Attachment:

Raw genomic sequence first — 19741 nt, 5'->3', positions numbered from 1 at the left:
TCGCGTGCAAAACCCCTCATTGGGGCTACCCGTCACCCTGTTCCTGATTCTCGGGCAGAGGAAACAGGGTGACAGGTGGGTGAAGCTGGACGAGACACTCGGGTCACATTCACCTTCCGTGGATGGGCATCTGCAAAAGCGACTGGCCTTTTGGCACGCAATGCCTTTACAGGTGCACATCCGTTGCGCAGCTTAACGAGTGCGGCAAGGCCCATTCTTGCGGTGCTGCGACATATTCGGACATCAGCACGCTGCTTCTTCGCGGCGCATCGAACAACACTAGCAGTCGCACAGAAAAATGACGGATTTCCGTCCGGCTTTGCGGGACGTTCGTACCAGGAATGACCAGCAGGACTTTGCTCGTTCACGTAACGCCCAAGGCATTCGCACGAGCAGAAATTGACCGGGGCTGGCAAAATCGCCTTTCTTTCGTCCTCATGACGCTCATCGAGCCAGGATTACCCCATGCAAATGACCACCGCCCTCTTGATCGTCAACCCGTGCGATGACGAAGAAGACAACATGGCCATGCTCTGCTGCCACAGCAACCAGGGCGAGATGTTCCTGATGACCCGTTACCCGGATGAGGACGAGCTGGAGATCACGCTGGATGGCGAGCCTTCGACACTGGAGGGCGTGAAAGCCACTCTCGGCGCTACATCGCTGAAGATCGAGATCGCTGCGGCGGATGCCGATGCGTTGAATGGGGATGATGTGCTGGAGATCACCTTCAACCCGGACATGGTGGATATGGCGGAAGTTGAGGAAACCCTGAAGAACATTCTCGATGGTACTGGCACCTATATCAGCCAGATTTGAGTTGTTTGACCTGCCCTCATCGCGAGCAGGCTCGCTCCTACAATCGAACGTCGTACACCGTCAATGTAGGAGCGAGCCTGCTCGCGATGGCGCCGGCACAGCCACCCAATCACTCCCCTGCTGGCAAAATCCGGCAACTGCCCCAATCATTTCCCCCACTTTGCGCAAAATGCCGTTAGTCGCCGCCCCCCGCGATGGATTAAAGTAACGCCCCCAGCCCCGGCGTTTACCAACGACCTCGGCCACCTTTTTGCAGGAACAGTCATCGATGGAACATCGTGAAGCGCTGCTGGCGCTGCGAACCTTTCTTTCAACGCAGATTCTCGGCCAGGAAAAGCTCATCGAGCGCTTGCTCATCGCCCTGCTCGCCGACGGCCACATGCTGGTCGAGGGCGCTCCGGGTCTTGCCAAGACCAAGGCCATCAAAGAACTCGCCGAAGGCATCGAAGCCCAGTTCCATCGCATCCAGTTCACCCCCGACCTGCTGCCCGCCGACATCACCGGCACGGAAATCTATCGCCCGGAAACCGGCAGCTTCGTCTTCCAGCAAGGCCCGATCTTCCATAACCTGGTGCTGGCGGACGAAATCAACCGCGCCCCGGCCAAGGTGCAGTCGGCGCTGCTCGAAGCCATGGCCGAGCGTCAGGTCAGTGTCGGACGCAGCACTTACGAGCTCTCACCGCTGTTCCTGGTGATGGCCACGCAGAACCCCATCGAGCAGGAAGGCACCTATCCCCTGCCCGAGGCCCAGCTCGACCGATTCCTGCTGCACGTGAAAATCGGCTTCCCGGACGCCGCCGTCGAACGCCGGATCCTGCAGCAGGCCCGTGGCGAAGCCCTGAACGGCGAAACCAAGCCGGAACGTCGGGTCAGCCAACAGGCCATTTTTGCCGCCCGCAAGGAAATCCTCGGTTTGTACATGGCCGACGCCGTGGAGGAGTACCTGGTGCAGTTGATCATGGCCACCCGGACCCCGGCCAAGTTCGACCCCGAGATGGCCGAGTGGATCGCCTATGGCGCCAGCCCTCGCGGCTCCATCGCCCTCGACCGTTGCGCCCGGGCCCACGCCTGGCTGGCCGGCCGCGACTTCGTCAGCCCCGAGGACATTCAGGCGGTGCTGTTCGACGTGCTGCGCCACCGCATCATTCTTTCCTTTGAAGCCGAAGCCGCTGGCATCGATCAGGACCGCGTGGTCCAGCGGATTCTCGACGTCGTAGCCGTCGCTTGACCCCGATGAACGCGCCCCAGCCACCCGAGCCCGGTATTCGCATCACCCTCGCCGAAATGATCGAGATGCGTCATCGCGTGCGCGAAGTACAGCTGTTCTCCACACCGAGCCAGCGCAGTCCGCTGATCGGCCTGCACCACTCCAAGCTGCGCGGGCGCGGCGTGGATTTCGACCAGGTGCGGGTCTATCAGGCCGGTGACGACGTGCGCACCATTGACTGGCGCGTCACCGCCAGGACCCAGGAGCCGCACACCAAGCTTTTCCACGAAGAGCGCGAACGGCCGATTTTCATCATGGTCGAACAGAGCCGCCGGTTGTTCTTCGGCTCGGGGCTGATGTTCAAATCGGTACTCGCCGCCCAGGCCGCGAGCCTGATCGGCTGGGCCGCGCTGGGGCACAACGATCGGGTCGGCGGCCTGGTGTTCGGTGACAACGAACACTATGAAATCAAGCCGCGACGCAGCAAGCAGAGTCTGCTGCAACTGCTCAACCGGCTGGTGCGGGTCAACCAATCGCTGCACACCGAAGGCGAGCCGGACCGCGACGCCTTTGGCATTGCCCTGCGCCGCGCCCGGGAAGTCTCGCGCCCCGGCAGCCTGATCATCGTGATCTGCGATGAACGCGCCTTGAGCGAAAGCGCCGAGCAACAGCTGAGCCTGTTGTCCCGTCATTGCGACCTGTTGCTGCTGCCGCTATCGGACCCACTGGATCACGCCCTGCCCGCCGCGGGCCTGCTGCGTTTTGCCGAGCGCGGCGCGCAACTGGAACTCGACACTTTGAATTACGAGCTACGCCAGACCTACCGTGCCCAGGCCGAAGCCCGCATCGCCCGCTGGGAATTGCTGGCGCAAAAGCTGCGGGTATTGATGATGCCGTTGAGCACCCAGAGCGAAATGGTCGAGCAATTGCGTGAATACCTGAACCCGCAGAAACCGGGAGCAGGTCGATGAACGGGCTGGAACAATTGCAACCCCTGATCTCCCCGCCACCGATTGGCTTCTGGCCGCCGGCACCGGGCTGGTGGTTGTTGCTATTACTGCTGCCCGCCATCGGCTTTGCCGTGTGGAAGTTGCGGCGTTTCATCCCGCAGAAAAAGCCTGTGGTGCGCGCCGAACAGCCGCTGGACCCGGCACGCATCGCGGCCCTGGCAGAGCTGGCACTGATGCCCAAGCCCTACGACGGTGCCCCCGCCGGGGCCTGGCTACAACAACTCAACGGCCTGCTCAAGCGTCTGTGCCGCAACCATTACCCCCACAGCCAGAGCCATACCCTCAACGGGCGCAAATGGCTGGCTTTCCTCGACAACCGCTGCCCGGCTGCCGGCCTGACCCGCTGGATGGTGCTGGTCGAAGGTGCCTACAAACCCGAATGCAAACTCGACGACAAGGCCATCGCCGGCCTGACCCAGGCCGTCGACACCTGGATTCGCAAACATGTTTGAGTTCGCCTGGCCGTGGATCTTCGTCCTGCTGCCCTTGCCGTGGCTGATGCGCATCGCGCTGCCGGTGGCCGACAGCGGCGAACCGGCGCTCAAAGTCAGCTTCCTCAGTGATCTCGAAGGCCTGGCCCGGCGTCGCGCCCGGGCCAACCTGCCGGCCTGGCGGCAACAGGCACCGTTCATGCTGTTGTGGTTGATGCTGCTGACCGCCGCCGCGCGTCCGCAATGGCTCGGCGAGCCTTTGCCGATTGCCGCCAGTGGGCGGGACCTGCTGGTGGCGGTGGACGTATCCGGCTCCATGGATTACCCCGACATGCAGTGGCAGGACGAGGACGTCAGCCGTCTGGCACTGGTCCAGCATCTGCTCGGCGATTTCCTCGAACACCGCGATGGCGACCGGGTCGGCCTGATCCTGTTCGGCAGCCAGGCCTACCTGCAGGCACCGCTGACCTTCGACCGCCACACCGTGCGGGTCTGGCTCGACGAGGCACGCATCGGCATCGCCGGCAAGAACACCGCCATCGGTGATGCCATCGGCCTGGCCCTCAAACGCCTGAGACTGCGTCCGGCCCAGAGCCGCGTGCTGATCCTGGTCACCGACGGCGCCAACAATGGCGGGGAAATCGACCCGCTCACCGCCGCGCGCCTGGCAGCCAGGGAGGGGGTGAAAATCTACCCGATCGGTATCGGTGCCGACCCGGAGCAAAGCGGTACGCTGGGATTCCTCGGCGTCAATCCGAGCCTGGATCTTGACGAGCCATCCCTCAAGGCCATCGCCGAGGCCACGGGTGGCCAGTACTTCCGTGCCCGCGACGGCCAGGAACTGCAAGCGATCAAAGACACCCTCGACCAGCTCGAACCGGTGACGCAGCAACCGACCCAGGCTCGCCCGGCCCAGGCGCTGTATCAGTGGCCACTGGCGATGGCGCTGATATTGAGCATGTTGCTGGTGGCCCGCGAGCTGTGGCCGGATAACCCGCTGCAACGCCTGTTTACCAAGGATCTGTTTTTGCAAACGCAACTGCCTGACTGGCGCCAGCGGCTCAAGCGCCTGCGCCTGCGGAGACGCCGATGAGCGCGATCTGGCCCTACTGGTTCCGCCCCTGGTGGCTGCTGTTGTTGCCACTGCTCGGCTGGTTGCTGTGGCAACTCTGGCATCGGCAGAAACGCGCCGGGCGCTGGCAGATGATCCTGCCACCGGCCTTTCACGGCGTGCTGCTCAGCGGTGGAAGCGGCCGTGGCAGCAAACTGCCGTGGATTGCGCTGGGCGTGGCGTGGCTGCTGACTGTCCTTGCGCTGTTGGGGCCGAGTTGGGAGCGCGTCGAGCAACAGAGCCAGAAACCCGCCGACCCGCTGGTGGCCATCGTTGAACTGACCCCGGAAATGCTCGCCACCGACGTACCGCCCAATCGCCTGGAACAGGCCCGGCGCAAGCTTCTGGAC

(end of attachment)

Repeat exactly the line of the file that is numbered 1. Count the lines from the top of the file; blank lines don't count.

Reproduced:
Raw genomic sequence first — 19741 nt, 5'->3', positions numbered from 1 at the left: